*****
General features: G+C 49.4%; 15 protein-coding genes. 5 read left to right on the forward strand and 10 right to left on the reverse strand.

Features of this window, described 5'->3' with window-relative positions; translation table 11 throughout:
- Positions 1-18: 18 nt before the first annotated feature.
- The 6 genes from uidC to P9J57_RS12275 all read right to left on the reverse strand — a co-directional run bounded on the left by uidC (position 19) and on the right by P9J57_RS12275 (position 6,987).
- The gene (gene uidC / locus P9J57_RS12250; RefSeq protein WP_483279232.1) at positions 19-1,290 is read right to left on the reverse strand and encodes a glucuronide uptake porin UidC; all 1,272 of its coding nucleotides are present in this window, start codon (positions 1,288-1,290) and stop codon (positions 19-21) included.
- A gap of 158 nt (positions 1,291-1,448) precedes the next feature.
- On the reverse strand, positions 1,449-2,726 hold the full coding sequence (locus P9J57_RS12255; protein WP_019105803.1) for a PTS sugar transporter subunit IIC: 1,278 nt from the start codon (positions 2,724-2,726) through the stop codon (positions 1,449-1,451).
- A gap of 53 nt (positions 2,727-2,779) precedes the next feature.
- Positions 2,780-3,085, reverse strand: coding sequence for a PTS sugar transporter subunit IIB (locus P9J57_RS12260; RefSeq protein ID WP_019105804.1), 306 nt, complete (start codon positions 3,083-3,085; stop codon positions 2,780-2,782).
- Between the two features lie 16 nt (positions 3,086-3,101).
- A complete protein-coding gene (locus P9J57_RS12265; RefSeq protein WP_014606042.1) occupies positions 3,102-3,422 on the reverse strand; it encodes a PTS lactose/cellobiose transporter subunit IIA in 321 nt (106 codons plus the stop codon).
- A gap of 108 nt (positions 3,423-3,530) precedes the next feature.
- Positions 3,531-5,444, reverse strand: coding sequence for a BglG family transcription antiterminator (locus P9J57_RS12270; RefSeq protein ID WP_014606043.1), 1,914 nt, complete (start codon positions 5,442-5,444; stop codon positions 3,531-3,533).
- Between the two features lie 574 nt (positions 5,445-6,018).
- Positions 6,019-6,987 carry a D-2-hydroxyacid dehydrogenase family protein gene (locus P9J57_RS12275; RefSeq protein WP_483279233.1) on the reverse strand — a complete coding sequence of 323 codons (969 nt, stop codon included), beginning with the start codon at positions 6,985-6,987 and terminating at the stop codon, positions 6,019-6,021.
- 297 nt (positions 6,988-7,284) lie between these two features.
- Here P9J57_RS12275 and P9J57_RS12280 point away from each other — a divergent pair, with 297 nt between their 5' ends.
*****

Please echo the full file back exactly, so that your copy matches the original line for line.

General features: G+C 49.4%; 15 protein-coding genes. 5 read left to right on the forward strand and 10 right to left on the reverse strand.

Features of this window, described 5'->3' with window-relative positions; translation table 11 throughout:
- Positions 1-18: 18 nt before the first annotated feature.
- The 6 genes from uidC to P9J57_RS12275 all read right to left on the reverse strand — a co-directional run bounded on the left by uidC (position 19) and on the right by P9J57_RS12275 (position 6,987).
- The gene (gene uidC / locus P9J57_RS12250; RefSeq protein WP_483279232.1) at positions 19-1,290 is read right to left on the reverse strand and encodes a glucuronide uptake porin UidC; all 1,272 of its coding nucleotides are present in this window, start codon (positions 1,288-1,290) and stop codon (positions 19-21) included.
- A gap of 158 nt (positions 1,291-1,448) precedes the next feature.
- On the reverse strand, positions 1,449-2,726 hold the full coding sequence (locus P9J57_RS12255; protein WP_019105803.1) for a PTS sugar transporter subunit IIC: 1,278 nt from the start codon (positions 2,724-2,726) through the stop codon (positions 1,449-1,451).
- A gap of 53 nt (positions 2,727-2,779) precedes the next feature.
- Positions 2,780-3,085, reverse strand: coding sequence for a PTS sugar transporter subunit IIB (locus P9J57_RS12260; RefSeq protein ID WP_019105804.1), 306 nt, complete (start codon positions 3,083-3,085; stop codon positions 2,780-2,782).
- Between the two features lie 16 nt (positions 3,086-3,101).
- A complete protein-coding gene (locus P9J57_RS12265; RefSeq protein WP_014606042.1) occupies positions 3,102-3,422 on the reverse strand; it encodes a PTS lactose/cellobiose transporter subunit IIA in 321 nt (106 codons plus the stop codon).
- A gap of 108 nt (positions 3,423-3,530) precedes the next feature.
- Positions 3,531-5,444, reverse strand: coding sequence for a BglG family transcription antiterminator (locus P9J57_RS12270; RefSeq protein ID WP_014606043.1), 1,914 nt, complete (start codon positions 5,442-5,444; stop codon positions 3,531-3,533).
- Between the two features lie 574 nt (positions 5,445-6,018).
- Positions 6,019-6,987 carry a D-2-hydroxyacid dehydrogenase family protein gene (locus P9J57_RS12275; RefSeq protein WP_483279233.1) on the reverse strand — a complete coding sequence of 323 codons (969 nt, stop codon included), beginning with the start codon at positions 6,985-6,987 and terminating at the stop codon, positions 6,019-6,021.
- 297 nt (positions 6,988-7,284) lie between these two features.
- Here P9J57_RS12275 and P9J57_RS12280 point away from each other — a divergent pair, with 297 nt between their 5' ends.